I enjoyed tasting Lavignone Barbera. It surprised me at the time because I often dislike Barbera. What Lavignone Barbera offered more than other wines is depth. It has the typical rich fruit. But it is savoury and mineral too. It has a tannic backbone too. It is a Barbera that I could drink and then go back for another glass. I’d love this with a rabbit pie in a rich sauce. Drink Lavignone Barbera from now and over the next couple of years. Lavignone is the name of a farmhouse on the property from the 1700s.
Pico Maccario has an unusually large vineyard. One site of seventy hectares is a rarity in Piedmont. Barbera is 60 ha of this land. Two Brothers run the estate created by their grandfather.
Wine Review for Lavignone Barbera
90 points Wine Spectator
Graphite and spice aromas give way to blackberry, pomegranate and fruitcake flavors. A bit rustic now, but ends with a beam of pure blackberry. Drink now through 2022.
Known as one of the greatest wine regions in the world, its name means the ‘foot of the mountain’. Piedmont located in the North-Western reach of Italy. There are a lot of parallels drawn between the best wines of Piedmont (Barolo and Barbaresco) and the wines of Burgundy. The region neighbours France and Switzerland with its border defined by the Alps to the north and west and Apennines to the south. These natural defences were used to keep the Ligurians safe from Roman invasions. Luckily it didn’t work forever, as we may not have the wines that we cherish today.
This Piedmont town is the home of the great Moscato, wonderful Barbera, Dolcetto and of course Nebbiolo. The wines tend to be a bit more obvious and fuller than the cross-town rival Alba. And don’t tend to get as much attention sadly.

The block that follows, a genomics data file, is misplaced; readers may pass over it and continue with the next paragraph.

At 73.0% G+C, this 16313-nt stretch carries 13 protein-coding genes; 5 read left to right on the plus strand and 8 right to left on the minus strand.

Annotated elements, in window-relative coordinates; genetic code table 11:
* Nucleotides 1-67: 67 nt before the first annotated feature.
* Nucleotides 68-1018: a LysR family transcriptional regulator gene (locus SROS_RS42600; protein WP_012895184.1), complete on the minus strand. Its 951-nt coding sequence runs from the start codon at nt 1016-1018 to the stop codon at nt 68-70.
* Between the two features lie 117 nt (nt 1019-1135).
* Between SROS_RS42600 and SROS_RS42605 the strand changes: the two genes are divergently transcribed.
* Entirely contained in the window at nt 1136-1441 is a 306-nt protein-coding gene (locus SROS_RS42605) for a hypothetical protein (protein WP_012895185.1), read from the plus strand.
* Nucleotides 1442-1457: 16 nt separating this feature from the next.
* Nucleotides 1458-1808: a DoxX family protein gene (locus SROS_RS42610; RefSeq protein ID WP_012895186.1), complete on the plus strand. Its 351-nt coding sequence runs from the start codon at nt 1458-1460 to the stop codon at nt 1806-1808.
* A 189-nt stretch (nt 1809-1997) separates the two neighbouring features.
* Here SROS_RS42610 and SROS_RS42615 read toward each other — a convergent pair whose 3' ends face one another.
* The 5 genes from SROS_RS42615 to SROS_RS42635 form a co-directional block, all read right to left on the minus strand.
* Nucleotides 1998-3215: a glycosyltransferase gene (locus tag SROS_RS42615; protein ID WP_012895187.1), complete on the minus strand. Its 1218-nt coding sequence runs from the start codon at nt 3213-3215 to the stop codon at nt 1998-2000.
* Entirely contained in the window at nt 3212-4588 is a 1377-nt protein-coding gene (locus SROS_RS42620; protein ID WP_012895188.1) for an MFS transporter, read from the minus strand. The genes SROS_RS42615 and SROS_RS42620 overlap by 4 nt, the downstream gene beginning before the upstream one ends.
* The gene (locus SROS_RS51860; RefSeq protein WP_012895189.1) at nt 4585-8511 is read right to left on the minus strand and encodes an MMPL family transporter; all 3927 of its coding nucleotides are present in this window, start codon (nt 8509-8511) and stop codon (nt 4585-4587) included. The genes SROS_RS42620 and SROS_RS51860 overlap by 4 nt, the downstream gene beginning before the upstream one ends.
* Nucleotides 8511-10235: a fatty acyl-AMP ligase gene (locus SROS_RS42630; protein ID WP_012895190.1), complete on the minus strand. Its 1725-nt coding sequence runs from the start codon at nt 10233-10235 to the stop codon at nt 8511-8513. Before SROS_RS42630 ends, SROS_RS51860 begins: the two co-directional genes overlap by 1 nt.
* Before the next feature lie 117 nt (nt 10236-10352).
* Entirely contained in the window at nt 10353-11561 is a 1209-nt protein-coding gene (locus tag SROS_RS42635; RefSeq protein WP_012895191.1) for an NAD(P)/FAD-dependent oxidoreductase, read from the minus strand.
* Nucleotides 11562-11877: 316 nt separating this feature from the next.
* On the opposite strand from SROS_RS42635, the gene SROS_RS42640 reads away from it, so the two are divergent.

Nebbiolo is the king but approximately half of the red wine made in Piedmont is made from Barbera. Look for currants and blackberries, liquorice and oak characters.
There are 1000s and 1000s of grapes in Italy. There are sub-alpine cool-climate regions in the North, and Sun-baked vineyards in the South. Add to that, volcanoes and many cultures within one Country. You could struggle to find anything uniform about the wines. The best of the best include Tuscan reds from Sangiovese or Cabernet. Nebbiolo from Piedmont, especially Barolo and Barbaresco. The aromatic whites of NE Italy from Garganega, Pinot Grigio, and numerous crazy blends. The volcanic wines of Mt Etna in Sicily. And many more.
The only generalisation I will make is that a lot of Italian wine is undervalued when compared to a similar French style.
Wine is the result you get from fermented grape juice. There is proof of wine production dating back 8000 years ago. Fashions, innovations and many other factors have influenced the way wine has evolved over the years.
The wine grape is special. It contains everything you need to make grape wine except for the yeast, which lives on the outside of the skins.
Human inputs can influence the final product, including the viticulture (growing) choices. And the winemaker can shape the wine to a point too.
The best wines of the world often refer to terroir. Terroir is a French term that refers to all the climatic, geological and topographical influences on a specific piece of land. And it is true that neighbouring vineyards, grown identically, can taste noticeably different.
Fun fact; most of the colour for wines comes from the skins. There are only a handful of grapes that have red juice. Alicante is the most well known of these grapes.
By macerating the juice on the skins, the wine gains tannins, and flavours. Certain compounds change the chemistry of the wine too.
Red wines tend to have higher alcohol. More tannin and more oak flavours compared to other styles of wine. But the thousands of grapes and terroirs they grow in influence this.